Still irate, I plopped down onto Griffin’s bed, burying my head in his mound of pillows. Less than thirty seconds later- I was counting in my head- I felt Griffin’s warm hand on my back, rubbing in small, circular motions.
“I shouldn’t have snapped at you like that,” he murmured. “It was uncalled for.”
I rolled over so that I could look up into Griffin’s inhumanly beautiful face, staring at him with pleading eyes. As though he could read my mind, he bent down and planted a soft kiss upon my pale, bare lips. I put my arms around his shoulders, pulling him down beside me.
“He did say that I could bring a friend,” I hinted quietly, keeping my slender arms around him. Griffin smiled a lazy half-smile.
“I am going to draw you now, and we will discuss this later.” Griffin spoke to me in such a tone, I felt like I was a young child being reprimanded. I kissed him again before he rose from the bed and went to go sit at his desk.
I bolted up, smoothing out my disheveled hair. “What am I supposed to do?” I asked nervously.
“Just lay there,” Griffin said distractedly, taking a knife from a cup and sharpening several pieces of charcoal.
While he did this, I laid back down and tried several positions until I found one the I liked- not to posed, but not entirely careless either.
Griffin pulled his desk away from the wall and turned it so that he could see his king-sized bed.
“Now, just. Don’t. Move.” Each word came out as an individual sentence as Griffin lowered himself onto his three-legged wooden stool.
I tried not to breathe or blink as I watched Griffin make light, even strokes across the bleach white cardstock. After every few repetitions of the same line, he would smear the gray-black charcoal with his fingers. He seldom touched the eraser- he seldom made mistakes.
“You can breathe, Arielle,” Griffin laughed as he picked up a new, sharper piece of charcoal. I flashed a smile before quickly composing myself.
Like every other time I’d ever seen him drawing, Griffin threw himself completely into his work. I was sure that if I called out his name, he’d be totally oblivious to the interruption.
It was rather mesmerizing, watching Griffin at work. After a while I found that I was hypnotized to the backwards-forwards motions of his graceful hands, the determined look in his eyes, the tiny satisfied smile present on his lips- the overall essence of him intoxicated me. I knew that I could never be as passionate about anything as Griffin was about his art.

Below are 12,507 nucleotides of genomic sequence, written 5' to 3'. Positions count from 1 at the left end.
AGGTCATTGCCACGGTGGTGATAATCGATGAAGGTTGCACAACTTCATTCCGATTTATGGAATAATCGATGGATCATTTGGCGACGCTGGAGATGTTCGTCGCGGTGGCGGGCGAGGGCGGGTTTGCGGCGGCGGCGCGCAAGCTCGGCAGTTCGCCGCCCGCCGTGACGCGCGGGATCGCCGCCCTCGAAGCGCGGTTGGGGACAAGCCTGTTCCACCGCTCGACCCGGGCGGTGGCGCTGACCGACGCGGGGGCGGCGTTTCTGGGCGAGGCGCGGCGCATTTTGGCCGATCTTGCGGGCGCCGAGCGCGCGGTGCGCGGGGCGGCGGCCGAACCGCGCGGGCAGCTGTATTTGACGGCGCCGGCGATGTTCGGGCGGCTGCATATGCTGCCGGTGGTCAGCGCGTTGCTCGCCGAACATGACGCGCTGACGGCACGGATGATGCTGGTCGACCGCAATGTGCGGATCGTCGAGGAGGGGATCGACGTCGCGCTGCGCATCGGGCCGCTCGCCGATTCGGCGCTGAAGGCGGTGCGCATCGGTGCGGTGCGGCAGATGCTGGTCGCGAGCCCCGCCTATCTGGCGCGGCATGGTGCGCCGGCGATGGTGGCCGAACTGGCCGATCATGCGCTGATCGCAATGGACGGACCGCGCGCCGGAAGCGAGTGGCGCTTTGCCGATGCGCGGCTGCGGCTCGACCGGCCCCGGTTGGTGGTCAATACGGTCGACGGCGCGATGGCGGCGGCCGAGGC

My gray-blue eyes followed him as he sketched. Every movement seemed vital to the outcome of the portrait, even the tiniest shifting of weight.
The glow of the candles around us was very peaceful, and a wave of exhaustion swept over me, I wasn’t sure if closing my eyes counted as moving, and I was too afraid to ask.
But whatever the answer was, it made no difference, because sleep soon overtook me.
I was much too focused on Arielle’s portrait; I didn’t even notice when she suddenly fell into sleep. Laughing quietly to myself, I pushed the drawing aside, rose, and went to go lay beside her.
. Maybe everything was shot to hell. Maybe my parents were dead and I was probably next in line. But holding Arielle, everything seemed okay. I felt…hopeful.
The false sense of security scared me the most. Contentment was nothing more than a sign that everything was about to fall apart.
I’d die if anything happened to her. Even if I had to kill myself. I’d half-way done it before, and I could do t again with ease, and without a backward glance. Not a force on this Earth could make me live a day without her.
I closed my eyes and pulled her limp body closer. I wondered what she dreamed of behind her fluttering eyelids. Did it bring her peace, or terrorize her in the night, when she was helpless and truly, truly alone?
Did she dream of me?
I gave her a slight kiss on the cheek, standing up to leave her in peace.
I stepped out into the hallway and was instantly plagued with a desire to visit my Grandmother. To apologize to her for how I’d behaved last time I’d visited her. I ‘d been upset, but that was hardly an excuse for my rash behavior.
I knew she’d been in her sitting room, where she always was. I crept down the hall to see her perched upon her chair. To my immense surprise the heavy shades were open, and she was staring blankly out at the world beyond that was New York City. This town was a kingdom, and Cordelia was a queen.
Without making a sound I went and sat in the chair parallel hers.
“It’s a beautiful city,” I murmured. Cordelia nodded slowly.
“There’s nothing else like it in the entire world,” she replied. “You should have seen it when I was a child. All around us was terror and war and destruction, and yet something about the city made it all seem bearable. “
“I don’t think it will ever truly be home,” I told her.
Cordelia turned her head ever so slightly, and a faint smile crept onto her lips. “I think it already is.”
I slinked back into silence, hating Cordelia for her insight, hating myself for being so damn stubborn.
When our green eyes locked again, I suddenly blurted, “I think I love her.”
“I know you love her,” my Grandmother snapped. “And we both know she loves you. The question is what to do with this wondrous knowledge.”
Cordelia’s biting tone did not faze me.
“Tell her,” she said quietly. “Tell her you love her before it’s too late.”
I narrowed my eyes, rapidly transforming the knot of terror in my chest to fury. “You say it like she’ll die tomorrow.”
“She might,” Cordelia retorted icily. “Or you might. You never know what tomorrow may hold. Cherish today while it is yours. Live your life so that when you close your eyes to sleep, you can do so without regret.”
“I think it’s a little late for that,” I muttered under my breath.
“And I think that you are a foolish boy who knows nothing of the world. Tell her you love her.”
I stood up, fighting with all my might to conceal the smile trying to creep onto my lips. “You know, Cordelia, I don’t think I really have to. I think she already knows.”